Poor Warwick's daughter very soon succumbed to the bitter cold of the night and they had to go home but next time we will try and have more time to help him get his telescope set up and working.

Gerry had set up his telescope near to the 'funfair' but actually spent more time in the 'warm room' sorting out eyepieces into boxes? It was very cold though, so who could blame him!

The sky was just filled with stars tonight as the Moon would be late in rising and the air was still and frosty. The wide ribbon of the Milky Way stretched across the void like a luminous veil drifting in a river of ink. Sometimes it is more wonderous to step back from the telescope and stare up at the gulf of space in awe at the majesty and immensity of the heavens. What is going on out there? Who else is out there? How did it get there? Alas, the inscrutible universe provides no answers, only wild guesses.

For a while we had to go into the warm office to defrost our bones, have a cup of coffee and de-brief our efforts from outside. This is a valuable time spent together recounting what we have seen, what best to use to see things and make plans for later or future ventures. Time too for discussing our own projects and research. Things like the enigma of the shadows on the Moon craters, the 'central' star in the Ring nebula, 2,570 light years away, and the size of the Earth?? and something that Paul and I have been looking into..... ' Olber's paradox' (or why is the sky dark at night?).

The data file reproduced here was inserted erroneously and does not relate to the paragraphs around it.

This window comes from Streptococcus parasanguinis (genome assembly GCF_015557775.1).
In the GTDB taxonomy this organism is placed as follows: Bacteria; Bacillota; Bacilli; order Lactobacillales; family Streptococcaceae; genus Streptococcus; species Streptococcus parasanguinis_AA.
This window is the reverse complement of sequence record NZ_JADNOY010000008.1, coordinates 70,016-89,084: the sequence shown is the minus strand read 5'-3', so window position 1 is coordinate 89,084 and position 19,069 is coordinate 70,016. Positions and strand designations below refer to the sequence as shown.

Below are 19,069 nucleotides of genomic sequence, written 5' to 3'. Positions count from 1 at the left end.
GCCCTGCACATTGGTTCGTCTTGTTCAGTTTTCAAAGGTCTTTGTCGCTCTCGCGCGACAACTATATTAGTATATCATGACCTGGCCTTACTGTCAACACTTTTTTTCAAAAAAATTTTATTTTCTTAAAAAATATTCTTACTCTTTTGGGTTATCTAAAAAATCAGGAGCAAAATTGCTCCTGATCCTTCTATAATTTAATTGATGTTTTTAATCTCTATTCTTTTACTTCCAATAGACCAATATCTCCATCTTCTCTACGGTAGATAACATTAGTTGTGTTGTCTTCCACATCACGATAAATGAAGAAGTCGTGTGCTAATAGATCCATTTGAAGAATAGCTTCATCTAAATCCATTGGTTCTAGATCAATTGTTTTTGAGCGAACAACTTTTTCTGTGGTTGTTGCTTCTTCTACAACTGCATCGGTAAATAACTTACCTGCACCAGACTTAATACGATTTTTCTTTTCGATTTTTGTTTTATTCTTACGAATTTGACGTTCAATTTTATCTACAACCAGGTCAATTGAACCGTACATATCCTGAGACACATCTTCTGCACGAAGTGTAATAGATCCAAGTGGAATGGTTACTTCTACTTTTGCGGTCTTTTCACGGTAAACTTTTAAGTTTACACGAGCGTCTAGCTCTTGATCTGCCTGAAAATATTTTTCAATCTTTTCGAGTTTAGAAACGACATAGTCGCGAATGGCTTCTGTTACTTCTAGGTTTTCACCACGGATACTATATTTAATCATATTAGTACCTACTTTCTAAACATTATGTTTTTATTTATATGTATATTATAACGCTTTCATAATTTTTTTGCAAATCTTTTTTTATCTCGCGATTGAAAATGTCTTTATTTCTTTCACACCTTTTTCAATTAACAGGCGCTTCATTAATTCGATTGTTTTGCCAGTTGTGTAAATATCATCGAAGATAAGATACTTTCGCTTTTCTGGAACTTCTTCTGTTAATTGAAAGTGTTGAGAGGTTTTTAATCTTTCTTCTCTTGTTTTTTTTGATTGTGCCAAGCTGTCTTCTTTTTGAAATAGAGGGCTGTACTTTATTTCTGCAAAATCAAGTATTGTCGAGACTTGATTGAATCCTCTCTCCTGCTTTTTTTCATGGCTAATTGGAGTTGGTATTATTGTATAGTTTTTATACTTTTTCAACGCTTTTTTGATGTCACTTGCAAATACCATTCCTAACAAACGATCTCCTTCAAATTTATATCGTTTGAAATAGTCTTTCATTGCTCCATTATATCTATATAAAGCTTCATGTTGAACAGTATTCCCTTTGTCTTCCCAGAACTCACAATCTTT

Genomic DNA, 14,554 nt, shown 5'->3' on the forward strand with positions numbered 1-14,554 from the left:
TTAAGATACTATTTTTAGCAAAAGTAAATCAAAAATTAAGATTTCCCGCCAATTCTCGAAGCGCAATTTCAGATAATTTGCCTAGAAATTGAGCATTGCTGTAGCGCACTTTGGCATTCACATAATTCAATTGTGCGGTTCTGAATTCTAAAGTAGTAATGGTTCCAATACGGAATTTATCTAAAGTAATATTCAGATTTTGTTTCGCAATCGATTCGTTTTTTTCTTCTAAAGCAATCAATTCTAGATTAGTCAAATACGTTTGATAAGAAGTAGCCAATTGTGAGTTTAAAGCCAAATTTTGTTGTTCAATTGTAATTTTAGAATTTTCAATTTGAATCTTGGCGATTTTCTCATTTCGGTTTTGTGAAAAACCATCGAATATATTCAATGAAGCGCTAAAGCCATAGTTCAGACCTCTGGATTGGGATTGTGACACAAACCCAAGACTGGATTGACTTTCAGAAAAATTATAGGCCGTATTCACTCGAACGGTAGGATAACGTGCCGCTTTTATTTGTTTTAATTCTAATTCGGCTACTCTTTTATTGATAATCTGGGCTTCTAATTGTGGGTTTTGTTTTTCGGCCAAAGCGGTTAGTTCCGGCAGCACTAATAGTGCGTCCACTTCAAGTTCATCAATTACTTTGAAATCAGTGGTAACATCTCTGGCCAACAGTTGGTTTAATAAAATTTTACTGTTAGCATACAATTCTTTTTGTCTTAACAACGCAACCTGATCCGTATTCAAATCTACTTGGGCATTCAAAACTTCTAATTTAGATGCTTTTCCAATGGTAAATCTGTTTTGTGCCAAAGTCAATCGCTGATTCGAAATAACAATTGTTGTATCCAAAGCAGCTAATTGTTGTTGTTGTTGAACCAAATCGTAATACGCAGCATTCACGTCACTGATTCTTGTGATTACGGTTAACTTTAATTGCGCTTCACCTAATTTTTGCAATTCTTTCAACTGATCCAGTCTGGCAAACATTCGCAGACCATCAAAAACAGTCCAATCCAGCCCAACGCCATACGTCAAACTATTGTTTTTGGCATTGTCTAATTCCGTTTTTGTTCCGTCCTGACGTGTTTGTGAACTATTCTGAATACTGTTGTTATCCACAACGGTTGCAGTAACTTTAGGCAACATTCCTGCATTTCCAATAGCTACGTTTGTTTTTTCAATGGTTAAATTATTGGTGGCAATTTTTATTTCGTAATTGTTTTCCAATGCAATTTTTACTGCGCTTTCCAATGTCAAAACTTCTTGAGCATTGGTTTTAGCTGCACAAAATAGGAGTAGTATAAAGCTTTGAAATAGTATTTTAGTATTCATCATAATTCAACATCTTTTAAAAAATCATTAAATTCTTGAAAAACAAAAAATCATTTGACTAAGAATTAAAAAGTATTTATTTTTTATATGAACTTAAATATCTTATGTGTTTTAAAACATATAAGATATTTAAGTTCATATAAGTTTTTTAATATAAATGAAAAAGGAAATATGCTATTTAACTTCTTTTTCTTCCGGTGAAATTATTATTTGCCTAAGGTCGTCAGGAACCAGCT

Fascinating stuff.

Back outside again we concluded the night with a long look at the spectacle of M42 or the great Orion nebula! There must be more photographs of this wonder of the winter skies than almost any other thing and yet for all the fancy pictures, the view through a telescope takes it to a new dimension! It simply takes your breath away. The unfathomable depths of the dark areas set against the glowing threads and curling fronds of the nebulus bit draws you into a luminous grotto filled with sparkling stars! Just amazing and never, ever fails to delight the eye.

So there we are. Reluctantly, as always, we had to pack up and go home as it was cold and late. The 'gnomes' put away their tents, locked up the Observatory and said their goodbyes. It had been another wonderful night under the stars; made all the more wonderful by the company of friends and like-minded companions.